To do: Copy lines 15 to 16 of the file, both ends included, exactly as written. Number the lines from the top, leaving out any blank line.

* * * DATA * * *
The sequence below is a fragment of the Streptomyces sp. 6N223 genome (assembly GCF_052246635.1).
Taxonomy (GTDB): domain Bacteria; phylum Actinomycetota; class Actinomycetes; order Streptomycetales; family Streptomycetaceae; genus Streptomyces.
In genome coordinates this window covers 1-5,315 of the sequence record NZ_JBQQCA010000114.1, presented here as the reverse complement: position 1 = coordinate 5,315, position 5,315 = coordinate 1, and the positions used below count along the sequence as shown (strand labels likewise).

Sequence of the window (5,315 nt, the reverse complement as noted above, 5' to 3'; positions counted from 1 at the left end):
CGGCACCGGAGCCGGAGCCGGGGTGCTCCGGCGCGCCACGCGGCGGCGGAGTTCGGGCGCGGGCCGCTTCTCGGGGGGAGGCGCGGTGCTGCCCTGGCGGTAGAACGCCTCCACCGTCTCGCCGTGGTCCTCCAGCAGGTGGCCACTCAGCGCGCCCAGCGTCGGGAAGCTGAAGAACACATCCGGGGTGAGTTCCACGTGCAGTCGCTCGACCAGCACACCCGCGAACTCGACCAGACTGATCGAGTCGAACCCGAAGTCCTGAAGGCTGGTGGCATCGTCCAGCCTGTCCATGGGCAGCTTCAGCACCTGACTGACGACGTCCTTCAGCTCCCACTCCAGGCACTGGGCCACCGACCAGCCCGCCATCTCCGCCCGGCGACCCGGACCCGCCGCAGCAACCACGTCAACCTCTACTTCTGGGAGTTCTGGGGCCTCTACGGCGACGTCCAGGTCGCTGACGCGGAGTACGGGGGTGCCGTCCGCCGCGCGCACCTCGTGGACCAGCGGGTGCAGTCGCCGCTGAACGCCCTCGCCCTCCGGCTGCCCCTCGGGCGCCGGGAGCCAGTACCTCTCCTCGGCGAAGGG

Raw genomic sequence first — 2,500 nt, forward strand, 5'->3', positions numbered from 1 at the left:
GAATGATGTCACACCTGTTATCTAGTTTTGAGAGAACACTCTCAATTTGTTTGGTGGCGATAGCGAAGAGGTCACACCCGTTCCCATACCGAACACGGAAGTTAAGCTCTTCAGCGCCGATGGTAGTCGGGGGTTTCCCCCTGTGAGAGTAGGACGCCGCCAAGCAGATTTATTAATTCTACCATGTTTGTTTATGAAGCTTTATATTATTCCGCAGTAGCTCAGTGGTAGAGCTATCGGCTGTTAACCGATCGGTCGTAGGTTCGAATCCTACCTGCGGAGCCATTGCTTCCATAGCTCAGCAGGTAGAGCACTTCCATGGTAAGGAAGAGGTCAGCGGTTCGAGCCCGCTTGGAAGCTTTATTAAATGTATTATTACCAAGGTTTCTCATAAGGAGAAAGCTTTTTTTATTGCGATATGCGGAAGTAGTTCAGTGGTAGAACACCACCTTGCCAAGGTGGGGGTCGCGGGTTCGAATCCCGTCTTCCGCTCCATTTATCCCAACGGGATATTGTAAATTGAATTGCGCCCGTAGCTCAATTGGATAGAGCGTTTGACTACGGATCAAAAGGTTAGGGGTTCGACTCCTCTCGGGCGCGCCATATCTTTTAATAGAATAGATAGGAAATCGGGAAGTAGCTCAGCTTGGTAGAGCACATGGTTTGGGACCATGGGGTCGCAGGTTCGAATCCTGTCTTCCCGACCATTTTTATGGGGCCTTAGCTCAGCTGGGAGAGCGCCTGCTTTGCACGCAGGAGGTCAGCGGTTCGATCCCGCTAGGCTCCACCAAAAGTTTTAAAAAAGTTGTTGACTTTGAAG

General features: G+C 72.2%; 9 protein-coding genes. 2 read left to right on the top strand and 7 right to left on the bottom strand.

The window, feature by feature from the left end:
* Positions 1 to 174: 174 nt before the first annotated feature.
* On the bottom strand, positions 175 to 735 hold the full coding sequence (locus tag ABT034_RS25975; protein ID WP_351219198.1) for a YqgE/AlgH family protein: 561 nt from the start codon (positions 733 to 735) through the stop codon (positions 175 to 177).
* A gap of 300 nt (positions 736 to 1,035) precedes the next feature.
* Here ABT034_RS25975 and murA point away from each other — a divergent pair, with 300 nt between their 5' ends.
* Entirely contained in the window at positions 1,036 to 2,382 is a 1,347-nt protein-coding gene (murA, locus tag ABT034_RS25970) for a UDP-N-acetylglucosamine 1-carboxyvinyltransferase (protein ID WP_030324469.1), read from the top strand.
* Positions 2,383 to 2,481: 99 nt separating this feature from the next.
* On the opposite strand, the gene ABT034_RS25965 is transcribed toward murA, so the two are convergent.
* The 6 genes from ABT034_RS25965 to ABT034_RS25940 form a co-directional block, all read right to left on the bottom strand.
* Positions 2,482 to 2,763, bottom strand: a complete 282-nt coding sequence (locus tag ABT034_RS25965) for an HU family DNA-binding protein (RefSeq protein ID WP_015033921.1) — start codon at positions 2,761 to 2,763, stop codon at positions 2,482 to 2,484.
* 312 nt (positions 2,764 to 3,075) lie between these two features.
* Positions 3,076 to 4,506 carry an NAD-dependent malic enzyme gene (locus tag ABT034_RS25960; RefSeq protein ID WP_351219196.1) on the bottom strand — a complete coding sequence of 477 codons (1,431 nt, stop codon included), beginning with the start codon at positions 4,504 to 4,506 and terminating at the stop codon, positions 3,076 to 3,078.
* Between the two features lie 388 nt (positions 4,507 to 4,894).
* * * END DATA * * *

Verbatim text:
* Positions 2,383 to 2,481: 99 nt separating this feature from the next.
* On the opposite strand, the gene ABT034_RS25965 is transcribed toward murA, so the two are convergent.